Ask a CSO: What is a day in the life of Interface's chief sustainability officer really like?chief sustainability officer greenbiz press
A Q&A with Erin Meezan, the visionary vice president and chief sustainability officer of Interface Inc.
Ex-attorney Erin Meezan has the dream job: giving her voice to Interface Inc as vice president and chief sustainability officer. Over the past 15 years, she has pursued an aggressive sustainability vision which has landed the company on the annual GlobeScan survey every year. In addition to managing Interface’s eco advisors, the Eco Dream Team, she’s a frequent lecturer on sustainable business to professional and student audiences around the world — in China, Singapore, Hong Kong, and around the United States and Europe.
We recently spoke about what life as a CSO really looks like.
Shannon Houde: You have everyone’s dream job. Between completing your degree at Vermont Law School and your career at Interface, what was your journey?
Erin Meezan: I’ve now been with Interface for 15 years and I still feel privileged to work here; it does feel like a dream job. I never could have envisioned this 25 years ago.
I originally moved to Georgia to be a lobbyist but found myself working in the state energy office, but one thing led to another and I landed at Interface, where I found myself working under sustainability pioneer Ray Anderson and then the new CEO, Jay Gould. This is a dream job because I don’t have to convince my team here that sustainability is important; I already have that buy-in. It’s not nirvana though. We’ve embraced sustainability and innovation but we’ve also embraced super hard challenges like reversing global warming.
Houde: What valuable lessons did Ray teach you?
Meezan: He truly started the "reach out and learn" culture. He read "The Ecology of Commerce" by Paul Hawken and then he reached out to Paul and said, "I just read your book and realized that my company has been doing everything wrong… I need your help." Ray taught me that there is value in going outside of the company to learn, but also that telling stories can influence others. Be humble and tell your story — you never know who will be inspired.
The company guarded against losing Ray’s vision, and we’ve not only stayed true but have gone beyond it: To be a founder-led business that has thrived even after the loss of that founder has been incredible.
We have adopted ambitious goals. We collaborate a lot internally. It is still hard work, but it’s in the doing, not in the convincing.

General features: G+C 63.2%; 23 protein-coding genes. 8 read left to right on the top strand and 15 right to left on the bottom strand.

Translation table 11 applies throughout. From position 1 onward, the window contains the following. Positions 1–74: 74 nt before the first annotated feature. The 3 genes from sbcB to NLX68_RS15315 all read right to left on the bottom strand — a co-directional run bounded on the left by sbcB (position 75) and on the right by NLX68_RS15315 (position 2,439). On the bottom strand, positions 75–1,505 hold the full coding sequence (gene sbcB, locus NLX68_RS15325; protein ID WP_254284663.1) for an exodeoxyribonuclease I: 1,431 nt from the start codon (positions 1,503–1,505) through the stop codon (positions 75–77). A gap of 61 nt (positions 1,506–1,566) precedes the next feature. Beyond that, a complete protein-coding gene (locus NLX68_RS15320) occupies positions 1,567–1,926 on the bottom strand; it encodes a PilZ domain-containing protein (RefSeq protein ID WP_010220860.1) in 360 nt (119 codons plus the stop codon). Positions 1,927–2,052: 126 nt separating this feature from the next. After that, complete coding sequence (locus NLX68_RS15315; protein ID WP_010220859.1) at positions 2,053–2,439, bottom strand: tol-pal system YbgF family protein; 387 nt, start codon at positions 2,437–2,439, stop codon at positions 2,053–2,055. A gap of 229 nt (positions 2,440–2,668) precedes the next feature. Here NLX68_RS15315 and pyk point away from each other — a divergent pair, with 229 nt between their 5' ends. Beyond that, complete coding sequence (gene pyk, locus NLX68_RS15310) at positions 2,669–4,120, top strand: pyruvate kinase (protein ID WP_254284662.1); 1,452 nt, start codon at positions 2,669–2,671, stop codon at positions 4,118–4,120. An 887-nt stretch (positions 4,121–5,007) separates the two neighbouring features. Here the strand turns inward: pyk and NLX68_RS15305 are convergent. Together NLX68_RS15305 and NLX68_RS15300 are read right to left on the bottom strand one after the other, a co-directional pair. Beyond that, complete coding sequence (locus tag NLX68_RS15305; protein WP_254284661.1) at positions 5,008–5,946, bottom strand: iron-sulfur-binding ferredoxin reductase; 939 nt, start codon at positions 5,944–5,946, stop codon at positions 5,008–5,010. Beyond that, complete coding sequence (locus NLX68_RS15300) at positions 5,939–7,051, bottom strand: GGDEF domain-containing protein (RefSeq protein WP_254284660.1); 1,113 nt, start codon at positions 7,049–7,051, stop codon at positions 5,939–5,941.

Houde: What other CEOs are leading top-down like Ray did on this agenda?
Meezan: Here are a few examples which come to mind, where the company’s leadership has made sustainability an all-encompassing guide to the business model.
Kim Jordan from New Belgium was an incredibly strong leader in both the environmental and social agenda; a personal hero of mine is Yvon Chouinard at Patagonia; Paul Polman really steered the ship at Unilever; and Jesper Brodin is doing an incredible job at IKEA (PDF).
Houde: What advice would you give to those who aspire to be a CSO? How can they best build their skills and position their personal brands?
Meezan: I tell people not to overly worry about mapping their path — just get the experience and education in something you are passionate about.
Being able to clearly communicate "what," "why" and "how" a company develops its goals and targets sounds really basic, but being able to communicate and gain buy-in for these issues, for example, is essential for success. Understanding how to build the business case and gain support from your colleagues is a skillset that must be learned with experience.
The key is really to get experience working in the field, in the industry you want to target, within business. If you want to be a CSO and pursue sustainability in business, then you have to understand their business.
Houde: I love that. If you’re not constantly evolving, you’re never going to think bigger. How can we learn from others?
Meezan: Absolutely. I’ve found that in our sustainable business community people are more generous about sharing and developing others. For example, when I read "The Songs of Trees" by David George Haskil, I reached out to him on Twitter and we connected. Don’t be shy about finding the people that inspire you — and make a personal connection with them to learn from them.
If you’re a female leader I’m going to double down on challenging you to do this. We aren’t great at asking for help for mentorship. I, personally, would like to address the issue of more women being on boards. Female leaders find it a little harder to be strategic about networking or getting introductions.
Houde: What have you seen change and evolve for women leaders over the years?>
Meezan: I’m still in the generation of leaders where I was the first woman at Interface to get a parking spot; the first C-suite female leader. But now we have three women on the board, and in just the last five years, things are changing.
Houde: Talk to me about a day in the life of a CSO. The good, the bad, the ugly. Full transparency, please.
Meezan: This morning I had a 7 a.m. cross-functional global team call where we discussed how we should explain the mission of reversing global warming to our customers. Our team calls are a key function of working at a global company.&
Next up, I had a video shoot because we are celebrating 25 years of sustainability at Interface. We’re doing a lot of internal celebrating for this amazing milestone.
Then I had a webinar with Arizona State University, Volans, Carbon 180 and a couple other organizations about how to create the map to a new carbon economy for business. This will eventually be a white paper in an effort to build awareness and encourage more aggressive steps.
Finally, later today I have an internal discussion about applying a new methodology to our business. This is a day in the life.
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